I think we have to respect this both the direct aggressive general actions as well as the indirect ones. While you are right that some women like this behavior, for the ones it hurts universally from many sources adds up to strong abuse. That is, one can be abused by the cumulative effects of even less apparently harmless direct acts when it occurs everywhere nearly ubiquitous.vegetariantaxidermy wrote:The women didn't exactly seem to mind very much. They certainly weren't 'traumatised'. That's beside the point here anyway. The point is that the case was NOT proven BEYOND REASONABLE DOUBT! No one gives a crap what you think. It's irrelevant in a courtroom, or should be.Kayla wrote:the men you worked with grabbed women sexually without worrying about things like whether this was wantedvegetariantaxidermy wrote:I'm saying that I don't see where the 'crime' is, except that he might have been a groper back in the day. If that's the case then nearly every man I worked with in the 80s was a criminal by today's standards.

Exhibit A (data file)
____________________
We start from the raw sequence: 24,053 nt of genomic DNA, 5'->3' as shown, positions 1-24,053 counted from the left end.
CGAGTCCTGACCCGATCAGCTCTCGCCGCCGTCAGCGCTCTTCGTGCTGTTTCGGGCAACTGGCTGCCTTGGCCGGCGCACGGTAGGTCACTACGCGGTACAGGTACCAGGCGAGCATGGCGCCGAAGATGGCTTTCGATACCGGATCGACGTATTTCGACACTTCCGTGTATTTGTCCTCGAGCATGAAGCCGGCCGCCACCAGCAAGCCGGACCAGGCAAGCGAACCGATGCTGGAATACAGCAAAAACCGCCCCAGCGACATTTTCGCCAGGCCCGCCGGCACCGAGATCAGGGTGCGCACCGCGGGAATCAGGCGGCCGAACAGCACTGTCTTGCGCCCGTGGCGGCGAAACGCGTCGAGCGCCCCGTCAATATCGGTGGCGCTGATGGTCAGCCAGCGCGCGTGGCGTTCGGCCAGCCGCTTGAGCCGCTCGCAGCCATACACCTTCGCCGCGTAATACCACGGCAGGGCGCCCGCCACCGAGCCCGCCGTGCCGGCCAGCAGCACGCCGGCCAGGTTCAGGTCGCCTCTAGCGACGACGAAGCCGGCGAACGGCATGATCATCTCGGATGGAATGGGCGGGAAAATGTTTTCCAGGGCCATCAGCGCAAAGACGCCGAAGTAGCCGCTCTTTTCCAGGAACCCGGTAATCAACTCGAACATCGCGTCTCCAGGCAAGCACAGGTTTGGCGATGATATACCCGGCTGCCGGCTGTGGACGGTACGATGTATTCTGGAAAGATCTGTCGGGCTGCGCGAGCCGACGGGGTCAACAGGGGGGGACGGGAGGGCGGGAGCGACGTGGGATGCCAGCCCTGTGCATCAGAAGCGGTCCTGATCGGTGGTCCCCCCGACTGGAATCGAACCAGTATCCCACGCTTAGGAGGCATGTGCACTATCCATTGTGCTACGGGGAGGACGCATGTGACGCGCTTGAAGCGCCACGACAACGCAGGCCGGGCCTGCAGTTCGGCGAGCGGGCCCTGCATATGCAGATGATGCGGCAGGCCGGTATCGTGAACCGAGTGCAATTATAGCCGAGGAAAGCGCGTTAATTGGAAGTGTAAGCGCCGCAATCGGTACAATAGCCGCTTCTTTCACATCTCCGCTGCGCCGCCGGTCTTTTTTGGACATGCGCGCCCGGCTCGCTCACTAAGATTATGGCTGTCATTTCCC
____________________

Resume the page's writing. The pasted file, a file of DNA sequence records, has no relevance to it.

so now they are criminals
cry me a river
However, agreeing to Kayla here, I also expect that this goes both ways. Where men more often are penalized clearly for their direct violations, women do this more often in the indirect forms of abuse in the similar way where the cumulative effect by many women doing this in subtle indirect harmful ways towards men can traumatize them similarly. It appears that in both cases, women still often 'benefit' more often in this discrepancy since it is only more men being actually punished for such crimes with extreme direct force (like prison for instance).
The problem though is partially understandable in that we all as humans cannot penalize what is hard to prove in the different kinds of abuses that get 'hidden' by both sexes upon the other. This is an area I think we should now try to resolve socially.